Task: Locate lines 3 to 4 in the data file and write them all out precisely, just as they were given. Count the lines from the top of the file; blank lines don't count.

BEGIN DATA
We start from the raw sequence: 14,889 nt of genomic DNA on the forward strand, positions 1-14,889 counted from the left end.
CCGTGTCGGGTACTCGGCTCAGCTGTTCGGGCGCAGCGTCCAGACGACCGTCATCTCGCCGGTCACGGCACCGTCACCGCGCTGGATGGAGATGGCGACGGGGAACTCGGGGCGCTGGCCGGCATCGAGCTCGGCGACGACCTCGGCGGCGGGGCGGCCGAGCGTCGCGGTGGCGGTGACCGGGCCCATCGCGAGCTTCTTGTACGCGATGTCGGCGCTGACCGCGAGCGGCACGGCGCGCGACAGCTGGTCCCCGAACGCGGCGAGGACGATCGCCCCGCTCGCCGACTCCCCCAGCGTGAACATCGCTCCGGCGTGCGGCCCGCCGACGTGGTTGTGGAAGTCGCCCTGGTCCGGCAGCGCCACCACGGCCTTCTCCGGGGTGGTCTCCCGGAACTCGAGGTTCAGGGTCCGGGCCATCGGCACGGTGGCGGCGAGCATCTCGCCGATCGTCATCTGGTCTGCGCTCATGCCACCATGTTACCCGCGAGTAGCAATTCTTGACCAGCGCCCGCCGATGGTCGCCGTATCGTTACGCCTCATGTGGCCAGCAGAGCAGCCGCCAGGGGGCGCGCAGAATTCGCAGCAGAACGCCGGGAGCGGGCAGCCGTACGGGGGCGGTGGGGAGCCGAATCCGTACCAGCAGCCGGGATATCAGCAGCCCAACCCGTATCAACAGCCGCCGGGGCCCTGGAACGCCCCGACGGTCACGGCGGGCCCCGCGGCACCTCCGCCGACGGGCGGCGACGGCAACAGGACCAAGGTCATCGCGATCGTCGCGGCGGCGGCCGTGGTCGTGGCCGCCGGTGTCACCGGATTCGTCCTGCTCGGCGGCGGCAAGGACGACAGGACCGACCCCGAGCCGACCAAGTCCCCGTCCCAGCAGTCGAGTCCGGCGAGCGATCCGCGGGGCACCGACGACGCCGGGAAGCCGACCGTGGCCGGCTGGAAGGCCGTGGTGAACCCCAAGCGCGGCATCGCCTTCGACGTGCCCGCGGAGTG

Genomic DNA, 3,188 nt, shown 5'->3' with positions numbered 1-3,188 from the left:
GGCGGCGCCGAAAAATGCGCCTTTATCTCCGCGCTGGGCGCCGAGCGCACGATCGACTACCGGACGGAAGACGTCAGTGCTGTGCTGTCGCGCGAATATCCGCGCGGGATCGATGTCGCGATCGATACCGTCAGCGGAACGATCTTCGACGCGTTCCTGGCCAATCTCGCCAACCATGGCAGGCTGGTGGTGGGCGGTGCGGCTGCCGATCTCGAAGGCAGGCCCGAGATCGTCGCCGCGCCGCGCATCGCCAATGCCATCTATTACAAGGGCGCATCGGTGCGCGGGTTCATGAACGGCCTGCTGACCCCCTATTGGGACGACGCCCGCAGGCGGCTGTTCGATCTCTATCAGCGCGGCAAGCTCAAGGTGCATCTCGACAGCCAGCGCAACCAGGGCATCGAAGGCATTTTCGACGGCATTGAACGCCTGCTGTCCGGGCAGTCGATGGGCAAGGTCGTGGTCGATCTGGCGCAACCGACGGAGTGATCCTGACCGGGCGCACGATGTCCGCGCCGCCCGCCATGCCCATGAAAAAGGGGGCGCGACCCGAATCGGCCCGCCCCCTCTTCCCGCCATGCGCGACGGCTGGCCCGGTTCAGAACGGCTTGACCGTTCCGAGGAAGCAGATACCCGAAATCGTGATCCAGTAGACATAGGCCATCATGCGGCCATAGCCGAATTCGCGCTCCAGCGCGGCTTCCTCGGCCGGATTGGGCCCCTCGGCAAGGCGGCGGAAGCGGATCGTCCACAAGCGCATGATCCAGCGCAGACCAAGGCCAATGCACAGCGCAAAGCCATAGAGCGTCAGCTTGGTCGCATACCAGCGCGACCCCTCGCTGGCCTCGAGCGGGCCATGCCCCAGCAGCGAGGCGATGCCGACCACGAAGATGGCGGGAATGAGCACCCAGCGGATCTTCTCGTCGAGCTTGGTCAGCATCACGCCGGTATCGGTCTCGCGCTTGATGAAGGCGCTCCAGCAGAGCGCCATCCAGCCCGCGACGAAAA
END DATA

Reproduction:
Genomic DNA, 3,188 nt, shown 5'->3' with positions numbered 1-3,188 from the left:
GGCGGCGCCGAAAAATGCGCCTTTATCTCCGCGCTGGGCGCCGAGCGCACGATCGACTACCGGACGGAAGACGTCAGTGCTGTGCTGTCGCGCGAATATCCGCGCGGGATCGATGTCGCGATCGATACCGTCAGCGGAACGATCTTCGACGCGTTCCTGGCCAATCTCGCCAACCATGGCAGGCTGGTGGTGGGCGGTGCGGCTGCCGATCTCGAAGGCAGGCCCGAGATCGTCGCCGCGCCGCGCATCGCCAATGCCATCTATTACAAGGGCGCATCGGTGCGCGGGTTCATGAACGGCCTGCTGACCCCCTATTGGGACGACGCCCGCAGGCGGCTGTTCGATCTCTATCAGCGCGGCAAGCTCAAGGTGCATCTCGACAGCCAGCGCAACCAGGGCATCGAAGGCATTTTCGACGGCATTGAACGCCTGCTGTCCGGGCAGTCGATGGGCAAGGTCGTGGTCGATCTGGCGCAACCGACGGAGTGATCCTGACCGGGCGCACGATGTCCGCGCCGCCCGCCATGCCCATGAAAAAGGGGGCGCGACCCGAATCGGCCCGCCCCCTCTTCCCGCCATGCGCGACGGCTGGCCCGGTTCAGAACGGCTTGACCGTTCCGAGGAAGCAGATACCCGAAATCGTGATCCAGTAGACATAGGCCATCATGCGGCCATAGCCGAATTCGCGCTCCAGCGCGGCTTCCTCGGCCGGATTGGGCCCCTCGGCAAGGCGGCGGAAGCGGATCGTCCACAAGCGCATGATCCAGCGCAGACCAAGGCCAATGCACAGCGCAAAGCCATAGAGCGTCAGCTTGGTCGCATACCAGCGCGACCCCTCGCTGGCCTCGAGCGGGCCATGCCCCAGCAGCGAGGCGATGCCGACCACGAAGATGGCGGGAATGAGCACCCAGCGGATCTTCTCGTCGAGCTTGGTCAGCATCACGCCGGTATCGGTCTCGCGCTTGATGAAGGCGCTCCAGCAGAGCGCCATCCAGCCCGCGACGAAAA